Katie Deuel, executive director of Home ReSource, said her organization is partnering with city on the "Zero by Fifty" initiative.

The Missoula Landfill receives more than 210,000 tons of waste every year and the city estimates it will be full within 15 years.

Although there is room for expansion to make it last another 80 years, that's land that could remain open space if the current rate of garbage coming in drops.

But first, Missoulians need to change their ways. Today, residents only recycle 19 percent of their waste, compared to a national average of 34.5 percent, according to statistics from the U.S. Environmental Protection Agency and the Montana Department of Environmental Quality.

That’s why the Missoula City Council last year adopted a resolution supporting the creation of a “zero waste” plan designed to divert 90 percent of the city’s garbage into recycling or reuse by the year 2050. There are interim goals of 30 percent or better by 2025, 40 percent by 2030 and 60 percent by 2040.

This week, the city holds its last two listening sessions to get public input on meeting those ambitious goals. The first is scheduled 6-8 p.m. Tuesday at the Burns Street Center at 1500 Burns St. in Missoula. The final meeting is scheduled 6-8 p.m. Wednesday in the Missoula Public Library’s large meeting room at 301 E. Main St.

The initiative is called “Zero by Fifty” and the city is collaborating with a local nonprofit, Home ReSource, that deconstructs homes and also takes building materials donations and sells them for reuse in the community.

Chase Jones, the city's energy conservation and climate action coordinator, said the purpose of the listening sessions is to inform the public about the concept of the zero waste plan, to understand why the community cares and the barriers to achieving the goal, and to find out what the city needs to include and implement in its plan.

At the first meeting, Jones said city officials got a lot of good feedback.

“The feedback was organized around themes such as education, policy, programs and services and around infrastructure,” he said.

Jones said that many people want to know why the city doesn’t have a glass recycling program, or why Republic Services — the private company that operates the landfill and recycling pickup services in town — can’t take glass.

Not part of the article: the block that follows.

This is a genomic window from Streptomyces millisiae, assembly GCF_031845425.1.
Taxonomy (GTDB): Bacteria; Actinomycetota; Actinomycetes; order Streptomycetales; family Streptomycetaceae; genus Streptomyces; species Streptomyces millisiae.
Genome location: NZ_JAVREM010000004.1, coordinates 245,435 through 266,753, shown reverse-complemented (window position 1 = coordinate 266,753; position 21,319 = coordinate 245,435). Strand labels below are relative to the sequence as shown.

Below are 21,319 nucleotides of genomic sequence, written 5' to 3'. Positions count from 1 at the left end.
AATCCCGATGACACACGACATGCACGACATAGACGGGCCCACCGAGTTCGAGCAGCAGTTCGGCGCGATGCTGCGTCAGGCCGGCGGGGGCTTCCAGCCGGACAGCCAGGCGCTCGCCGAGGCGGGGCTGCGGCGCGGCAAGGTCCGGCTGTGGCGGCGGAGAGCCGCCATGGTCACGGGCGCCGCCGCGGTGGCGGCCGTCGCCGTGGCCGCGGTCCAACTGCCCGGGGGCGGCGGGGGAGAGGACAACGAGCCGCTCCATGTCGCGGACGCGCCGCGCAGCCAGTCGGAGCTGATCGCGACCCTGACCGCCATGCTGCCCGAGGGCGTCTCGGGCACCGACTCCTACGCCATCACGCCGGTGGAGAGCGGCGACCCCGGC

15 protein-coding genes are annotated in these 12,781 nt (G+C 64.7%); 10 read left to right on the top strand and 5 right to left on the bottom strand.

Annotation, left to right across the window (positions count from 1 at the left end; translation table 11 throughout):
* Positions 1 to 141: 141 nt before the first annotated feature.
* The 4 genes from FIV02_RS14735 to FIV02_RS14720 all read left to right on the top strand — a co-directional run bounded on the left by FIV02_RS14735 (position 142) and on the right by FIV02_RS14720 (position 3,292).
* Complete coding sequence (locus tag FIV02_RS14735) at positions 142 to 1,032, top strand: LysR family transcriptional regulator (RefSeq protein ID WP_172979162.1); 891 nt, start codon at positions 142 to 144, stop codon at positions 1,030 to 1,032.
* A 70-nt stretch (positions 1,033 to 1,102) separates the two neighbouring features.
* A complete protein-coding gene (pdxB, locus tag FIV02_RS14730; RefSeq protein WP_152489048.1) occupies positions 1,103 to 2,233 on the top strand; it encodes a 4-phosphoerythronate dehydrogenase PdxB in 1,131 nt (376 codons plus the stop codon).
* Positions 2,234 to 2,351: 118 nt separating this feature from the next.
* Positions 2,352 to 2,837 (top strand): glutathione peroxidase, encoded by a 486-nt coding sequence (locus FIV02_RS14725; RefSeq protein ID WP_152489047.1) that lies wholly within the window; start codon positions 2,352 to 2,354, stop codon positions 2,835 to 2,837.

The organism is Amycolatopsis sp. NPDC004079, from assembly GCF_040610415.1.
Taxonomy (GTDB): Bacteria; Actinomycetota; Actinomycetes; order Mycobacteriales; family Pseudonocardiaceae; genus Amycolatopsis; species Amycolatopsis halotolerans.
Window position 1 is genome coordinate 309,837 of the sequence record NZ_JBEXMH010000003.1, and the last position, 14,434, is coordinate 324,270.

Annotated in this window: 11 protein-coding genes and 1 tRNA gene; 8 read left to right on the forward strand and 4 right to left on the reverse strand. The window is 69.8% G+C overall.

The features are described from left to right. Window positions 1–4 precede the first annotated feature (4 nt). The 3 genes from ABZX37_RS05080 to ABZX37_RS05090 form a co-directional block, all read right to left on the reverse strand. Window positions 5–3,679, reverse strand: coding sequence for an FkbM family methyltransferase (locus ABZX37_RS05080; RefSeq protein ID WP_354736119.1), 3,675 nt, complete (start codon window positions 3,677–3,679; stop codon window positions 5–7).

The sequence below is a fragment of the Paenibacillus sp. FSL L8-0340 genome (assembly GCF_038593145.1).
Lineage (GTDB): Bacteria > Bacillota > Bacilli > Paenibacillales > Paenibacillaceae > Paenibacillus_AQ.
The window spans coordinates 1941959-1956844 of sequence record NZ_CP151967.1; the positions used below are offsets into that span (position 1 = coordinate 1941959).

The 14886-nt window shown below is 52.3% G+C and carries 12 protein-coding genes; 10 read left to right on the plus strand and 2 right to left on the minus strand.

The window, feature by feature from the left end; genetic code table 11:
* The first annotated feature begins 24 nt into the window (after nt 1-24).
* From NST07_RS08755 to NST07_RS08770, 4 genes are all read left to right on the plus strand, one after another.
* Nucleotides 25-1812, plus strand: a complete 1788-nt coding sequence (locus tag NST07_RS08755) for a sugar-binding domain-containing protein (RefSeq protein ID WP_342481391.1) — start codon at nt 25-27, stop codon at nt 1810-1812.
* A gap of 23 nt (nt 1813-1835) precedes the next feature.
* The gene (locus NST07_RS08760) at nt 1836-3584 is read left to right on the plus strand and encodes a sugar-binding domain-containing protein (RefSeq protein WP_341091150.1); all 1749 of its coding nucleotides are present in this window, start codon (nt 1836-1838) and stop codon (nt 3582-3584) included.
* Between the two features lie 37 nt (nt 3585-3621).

“Glass is one that we hear early and often,” Jones said. Because Montana is located far away from glass processing centers, it hasn’t been economically feasible for anyone to operate a glass recycling center here.

Jones said zero waste strategies focus on helping people find ways to reduce their consumption of things that can’t be reused or recycled. The goal of the zero waste plan is to re-think systems and infrastructure to try to reuse and recycle as many products as possible.

Many products break down and produce methane when they’re buried in the landfill, and methane is even more of a greenhouse gas than carbon dioxide.

Jones' job was created by the city four years ago with the goal of achieving carbon neutrality of municipal operations by 2025. Jones said the city had an interim goal of reducing carbon emissions by 10 percent below the 2008 baseline by 2015, and the city actually hit 11 percent.

“That’s something to be celebrated and is the result of a lot of hard work by city leaders and city workers and the help of citizens and great nonprofits in town,” Jones said.

Missoula City Council member Marilyn Marler said she is frequently asked why Missoula doesn't have better recycling options, particularly for glass. The city doesn't "control the waste system. But waste reduction, recycling, reducing pesticides and those kinds of things are all important to Missoulians.”

Marler said Jones has been a good liaison to the public and is valuable because of his grant-writing skills. She said she’s glad the city is paying him.

“It kind of takes somebody to be constantly working on energy conservation and waste reduction,” she said. “It’s helpful to have a point person.”

Katie Deuel, the executive director of Home ReSource, said she believes the initiative is very "doable."

"There is a fair bit of low-hanging fruit," she said. "Reducing waste is very doable. Montanans don't like to waste and they want to have opportunities to reduce waste."

In the end, Deuel said, her organization wants to inspire people and show them that reducing waste can be fun and creative.

For more information visit the city's Zero Waste website at ci.missoula.mt.us/2087/Zero-Waste.

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